The bill, which has very little chance to be cleared by the Senate, provides nearly $25 billion in advance appropriations to build a wall along the Southern border. It also combats visa overstays by ensuring the biometric entry-exit programme is completed so that they know whether or not those on temporary visas leave the US.

For Trump to sign this into law, the bill needs to be passed by the House and the Senate. While it is likely to sail through the House easily, its passage in the Senate would be a tough task for the Republicans, who have a slender thin majority of 51 in a 100-member Senate. Congressional laws require Republicans to have 60 votes to clear procedural hurdles, which means that they need support of nine Senators from the opposition Democratic party.

Trump in his recent remarks and today's tweet said that this is an impossible task given the bitterness between the Republican and the Democrats. Supported by Trump, the bill contains more tools to prevent illegal immigration. It ends “catch and release,” increases the standard for credible fear to root out fraudulent claims, ensures unaccompanied alien children are returned safely and quickly to their home country, and provides the Department of Homeland Security (DHS) with the ability to detain dangerous criminal aliens, among other provisions.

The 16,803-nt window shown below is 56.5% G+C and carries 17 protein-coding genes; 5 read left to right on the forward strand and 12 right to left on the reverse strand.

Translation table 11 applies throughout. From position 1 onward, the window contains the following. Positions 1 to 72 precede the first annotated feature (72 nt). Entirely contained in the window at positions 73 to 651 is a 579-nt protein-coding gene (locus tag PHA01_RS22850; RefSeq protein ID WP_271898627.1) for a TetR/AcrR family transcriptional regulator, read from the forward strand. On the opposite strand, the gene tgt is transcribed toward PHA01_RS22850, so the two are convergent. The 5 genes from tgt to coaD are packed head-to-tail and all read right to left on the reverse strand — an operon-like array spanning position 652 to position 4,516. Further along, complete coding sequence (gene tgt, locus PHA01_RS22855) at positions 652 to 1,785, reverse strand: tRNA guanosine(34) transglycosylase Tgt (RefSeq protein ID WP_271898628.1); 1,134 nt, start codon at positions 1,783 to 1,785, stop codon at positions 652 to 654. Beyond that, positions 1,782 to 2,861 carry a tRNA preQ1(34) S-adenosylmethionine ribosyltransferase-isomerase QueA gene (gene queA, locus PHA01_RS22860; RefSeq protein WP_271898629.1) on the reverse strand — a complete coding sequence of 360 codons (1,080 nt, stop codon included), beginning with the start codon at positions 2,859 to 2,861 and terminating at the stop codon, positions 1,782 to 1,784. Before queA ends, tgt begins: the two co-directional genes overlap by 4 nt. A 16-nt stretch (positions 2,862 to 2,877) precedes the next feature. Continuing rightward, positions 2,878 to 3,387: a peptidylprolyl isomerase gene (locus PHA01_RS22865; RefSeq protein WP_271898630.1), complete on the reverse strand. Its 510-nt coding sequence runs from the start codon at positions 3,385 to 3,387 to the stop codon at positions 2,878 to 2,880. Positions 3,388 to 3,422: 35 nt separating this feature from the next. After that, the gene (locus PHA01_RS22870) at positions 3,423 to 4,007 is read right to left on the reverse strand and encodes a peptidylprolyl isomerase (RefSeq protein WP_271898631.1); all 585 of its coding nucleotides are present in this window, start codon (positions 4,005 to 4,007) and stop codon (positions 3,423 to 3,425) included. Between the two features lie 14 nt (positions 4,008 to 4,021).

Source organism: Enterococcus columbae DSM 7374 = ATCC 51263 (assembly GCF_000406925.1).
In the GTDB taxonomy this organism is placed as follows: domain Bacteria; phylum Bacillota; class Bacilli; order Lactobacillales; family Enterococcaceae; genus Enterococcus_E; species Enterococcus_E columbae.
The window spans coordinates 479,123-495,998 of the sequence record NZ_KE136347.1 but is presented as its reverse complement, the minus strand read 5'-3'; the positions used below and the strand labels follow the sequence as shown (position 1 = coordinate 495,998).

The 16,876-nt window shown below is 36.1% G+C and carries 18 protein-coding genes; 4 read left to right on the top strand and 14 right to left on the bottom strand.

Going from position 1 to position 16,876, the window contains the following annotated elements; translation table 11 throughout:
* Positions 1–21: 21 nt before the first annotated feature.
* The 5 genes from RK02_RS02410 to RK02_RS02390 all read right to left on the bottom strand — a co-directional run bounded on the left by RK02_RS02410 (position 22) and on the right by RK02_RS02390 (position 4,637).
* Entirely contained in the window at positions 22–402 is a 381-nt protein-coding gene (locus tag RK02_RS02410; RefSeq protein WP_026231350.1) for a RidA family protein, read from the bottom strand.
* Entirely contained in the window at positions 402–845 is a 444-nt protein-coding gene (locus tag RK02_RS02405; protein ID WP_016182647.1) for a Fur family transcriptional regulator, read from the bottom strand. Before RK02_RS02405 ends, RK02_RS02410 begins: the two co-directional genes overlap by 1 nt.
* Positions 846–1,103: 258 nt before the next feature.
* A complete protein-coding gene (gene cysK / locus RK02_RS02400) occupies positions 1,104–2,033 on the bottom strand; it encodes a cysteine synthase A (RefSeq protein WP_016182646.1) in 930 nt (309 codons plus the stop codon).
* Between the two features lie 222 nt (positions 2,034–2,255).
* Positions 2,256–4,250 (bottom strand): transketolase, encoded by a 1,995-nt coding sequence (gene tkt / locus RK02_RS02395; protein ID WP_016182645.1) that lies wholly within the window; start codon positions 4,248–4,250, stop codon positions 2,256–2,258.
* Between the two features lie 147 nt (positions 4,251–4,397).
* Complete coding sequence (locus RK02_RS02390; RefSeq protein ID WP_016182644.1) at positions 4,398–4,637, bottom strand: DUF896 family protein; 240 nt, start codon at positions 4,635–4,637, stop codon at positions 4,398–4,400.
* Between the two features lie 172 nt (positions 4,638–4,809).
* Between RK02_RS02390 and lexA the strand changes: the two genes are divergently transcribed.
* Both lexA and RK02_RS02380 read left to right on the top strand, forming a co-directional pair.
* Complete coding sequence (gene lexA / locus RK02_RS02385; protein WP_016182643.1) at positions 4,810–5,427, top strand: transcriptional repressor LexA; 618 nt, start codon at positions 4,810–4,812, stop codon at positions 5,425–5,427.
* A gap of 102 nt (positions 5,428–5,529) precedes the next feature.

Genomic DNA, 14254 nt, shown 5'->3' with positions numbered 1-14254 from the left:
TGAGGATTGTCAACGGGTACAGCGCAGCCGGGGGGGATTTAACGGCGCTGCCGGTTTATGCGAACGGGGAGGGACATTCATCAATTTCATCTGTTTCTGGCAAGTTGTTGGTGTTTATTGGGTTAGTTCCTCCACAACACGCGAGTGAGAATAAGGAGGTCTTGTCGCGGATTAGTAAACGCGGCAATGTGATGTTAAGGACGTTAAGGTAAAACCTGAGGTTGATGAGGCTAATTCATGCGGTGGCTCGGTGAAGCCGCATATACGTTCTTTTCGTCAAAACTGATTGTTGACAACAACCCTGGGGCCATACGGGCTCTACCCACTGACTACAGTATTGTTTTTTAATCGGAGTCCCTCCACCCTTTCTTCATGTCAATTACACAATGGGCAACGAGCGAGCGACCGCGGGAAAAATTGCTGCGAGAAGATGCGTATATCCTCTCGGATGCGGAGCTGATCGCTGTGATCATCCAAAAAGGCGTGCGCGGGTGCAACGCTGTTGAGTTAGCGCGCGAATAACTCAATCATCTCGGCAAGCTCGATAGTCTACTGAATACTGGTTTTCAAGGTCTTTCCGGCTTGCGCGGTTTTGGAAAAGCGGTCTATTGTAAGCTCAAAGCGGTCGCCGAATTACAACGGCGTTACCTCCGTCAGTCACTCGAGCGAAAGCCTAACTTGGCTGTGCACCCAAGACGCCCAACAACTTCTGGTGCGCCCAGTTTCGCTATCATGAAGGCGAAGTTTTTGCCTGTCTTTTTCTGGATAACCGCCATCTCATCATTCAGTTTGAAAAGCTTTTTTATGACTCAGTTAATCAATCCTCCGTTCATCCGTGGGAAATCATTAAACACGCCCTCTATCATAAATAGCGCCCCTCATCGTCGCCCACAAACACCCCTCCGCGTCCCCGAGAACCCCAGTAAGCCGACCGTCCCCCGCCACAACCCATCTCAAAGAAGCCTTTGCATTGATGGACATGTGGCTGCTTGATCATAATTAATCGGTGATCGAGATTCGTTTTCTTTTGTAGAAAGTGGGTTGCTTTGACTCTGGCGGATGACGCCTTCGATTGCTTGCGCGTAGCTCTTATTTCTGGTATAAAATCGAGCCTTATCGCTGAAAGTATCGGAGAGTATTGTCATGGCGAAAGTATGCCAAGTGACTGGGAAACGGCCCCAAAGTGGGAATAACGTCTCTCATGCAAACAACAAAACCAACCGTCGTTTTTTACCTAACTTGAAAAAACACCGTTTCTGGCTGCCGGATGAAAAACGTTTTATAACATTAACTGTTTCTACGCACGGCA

As part of its effort to modernise the immigration system, the bill ends the visa lottery, protects the nuclear family while reducing chain migration, reduces overall immigration numbers over the long term, and begins a shift to a merit-based system.

It also shifts to a first-in-line visa system by eliminating the per-country cap on employment-based green cards and by increasing the cap on family-sponsored green cards from seven to 15 percent. The legislation allows the DACA population – children who came to the US as minors and grew up here – an opportunity to earn a legal status. If these individuals meet certain requirements they will be eligible for a 6-year renewable legal status, allowing them to work here and travel abroad.

Aiming to creates a new merit-based Green Card Programme that encourages advancement, the bill establishes a new, merit-based green card programme – without increasing legal immigration – based on applicants earning points for skills, education, vocational training, work experience, English language proficiency, and military service. More points are awarded for each achievement, said Goodlatte.

“Once applicants meet the threshold number of points for eligibility, they will qualify for a green card, although those with the highest points each year will earn their green cards more quickly,” he said.

"Importantly, the bill also requires the border wall to be funded before new visas are available under the new merit-based programme," said the lawmaker.